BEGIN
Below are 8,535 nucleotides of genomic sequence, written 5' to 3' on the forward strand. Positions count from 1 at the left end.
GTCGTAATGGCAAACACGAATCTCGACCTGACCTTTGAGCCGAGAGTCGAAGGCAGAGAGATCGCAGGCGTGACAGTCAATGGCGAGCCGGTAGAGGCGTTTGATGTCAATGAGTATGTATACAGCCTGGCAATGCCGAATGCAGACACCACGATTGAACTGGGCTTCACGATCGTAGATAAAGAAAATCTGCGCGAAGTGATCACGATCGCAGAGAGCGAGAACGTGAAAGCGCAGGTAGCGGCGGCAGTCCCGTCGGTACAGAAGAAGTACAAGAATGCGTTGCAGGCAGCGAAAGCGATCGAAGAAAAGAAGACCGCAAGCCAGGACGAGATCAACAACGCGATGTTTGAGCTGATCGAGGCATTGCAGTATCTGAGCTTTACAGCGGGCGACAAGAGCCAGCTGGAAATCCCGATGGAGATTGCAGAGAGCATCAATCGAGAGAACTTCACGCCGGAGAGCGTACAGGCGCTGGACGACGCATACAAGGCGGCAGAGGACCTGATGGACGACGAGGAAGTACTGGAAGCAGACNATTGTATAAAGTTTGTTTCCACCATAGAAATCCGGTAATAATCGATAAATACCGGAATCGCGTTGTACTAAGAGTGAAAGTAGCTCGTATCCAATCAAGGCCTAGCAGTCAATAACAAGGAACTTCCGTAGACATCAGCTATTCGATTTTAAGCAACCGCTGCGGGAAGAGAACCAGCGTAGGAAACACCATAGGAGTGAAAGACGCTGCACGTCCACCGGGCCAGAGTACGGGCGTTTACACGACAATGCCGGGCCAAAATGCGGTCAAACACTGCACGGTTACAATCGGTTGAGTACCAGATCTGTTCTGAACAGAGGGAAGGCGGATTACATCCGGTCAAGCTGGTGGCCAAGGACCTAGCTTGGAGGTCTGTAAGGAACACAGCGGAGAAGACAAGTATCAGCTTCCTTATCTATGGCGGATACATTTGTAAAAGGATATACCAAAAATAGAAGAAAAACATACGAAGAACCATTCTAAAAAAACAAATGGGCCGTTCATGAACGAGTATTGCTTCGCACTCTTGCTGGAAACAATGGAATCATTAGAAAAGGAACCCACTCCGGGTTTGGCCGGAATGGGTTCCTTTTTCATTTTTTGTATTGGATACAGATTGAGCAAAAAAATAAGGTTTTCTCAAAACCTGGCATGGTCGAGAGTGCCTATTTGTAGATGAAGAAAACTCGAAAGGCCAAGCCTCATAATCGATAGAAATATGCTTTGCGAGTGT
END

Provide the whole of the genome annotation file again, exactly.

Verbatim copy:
Below are 8,535 nucleotides of genomic sequence, written 5' to 3' on the forward strand. Positions count from 1 at the left end.
GTCGTAATGGCAAACACGAATCTCGACCTGACCTTTGAGCCGAGAGTCGAAGGCAGAGAGATCGCAGGCGTGACAGTCAATGGCGAGCCGGTAGAGGCGTTTGATGTCAATGAGTATGTATACAGCCTGGCAATGCCGAATGCAGACACCACGATTGAACTGGGCTTCACGATCGTAGATAAAGAAAATCTGCGCGAAGTGATCACGATCGCAGAGAGCGAGAACGTGAAAGCGCAGGTAGCGGCGGCAGTCCCGTCGGTACAGAAGAAGTACAAGAATGCGTTGCAGGCAGCGAAAGCGATCGAAGAAAAGAAGACCGCAAGCCAGGACGAGATCAACAACGCGATGTTTGAGCTGATCGAGGCATTGCAGTATCTGAGCTTTACAGCGGGCGACAAGAGCCAGCTGGAAATCCCGATGGAGATTGCAGAGAGCATCAATCGAGAGAACTTCACGCCGGAGAGCGTACAGGCGCTGGACGACGCATACAAGGCGGCAGAGGACCTGATGGACGACGAGGAAGTACTGGAAGCAGACNATTGTATAAAGTTTGTTTCCACCATAGAAATCCGGTAATAATCGATAAATACCGGAATCGCGTTGTACTAAGAGTGAAAGTAGCTCGTATCCAATCAAGGCCTAGCAGTCAATAACAAGGAACTTCCGTAGACATCAGCTATTCGATTTTAAGCAACCGCTGCGGGAAGAGAACCAGCGTAGGAAACACCATAGGAGTGAAAGACGCTGCACGTCCACCGGGCCAGAGTACGGGCGTTTACACGACAATGCCGGGCCAAAATGCGGTCAAACACTGCACGGTTACAATCGGTTGAGTACCAGATCTGTTCTGAACAGAGGGAAGGCGGATTACATCCGGTCAAGCTGGTGGCCAAGGACCTAGCTTGGAGGTCTGTAAGGAACACAGCGGAGAAGACAAGTATCAGCTTCCTTATCTATGGCGGATACATTTGTAAAAGGATATACCAAAAATAGAAGAAAAACATACGAAGAACCATTCTAAAAAAACAAATGGGCCGTTCATGAACGAGTATTGCTTCGCACTCTTGCTGGAAACAATGGAATCATTAGAAAAGGAACCCACTCCGGGTTTGGCCGGAATGGGTTCCTTTTTCATTTTTTGTATTGGATACAGATTGAGCAAAAAAATAAGGTTTTCTCAAAACCTGGCATGGTCGAGAGTGCCTATTTGTAGATGAAGAAAACTCGAAAGGCCAAGCCTCATAATCGATAGAAATATGCTTTGCGAGTGT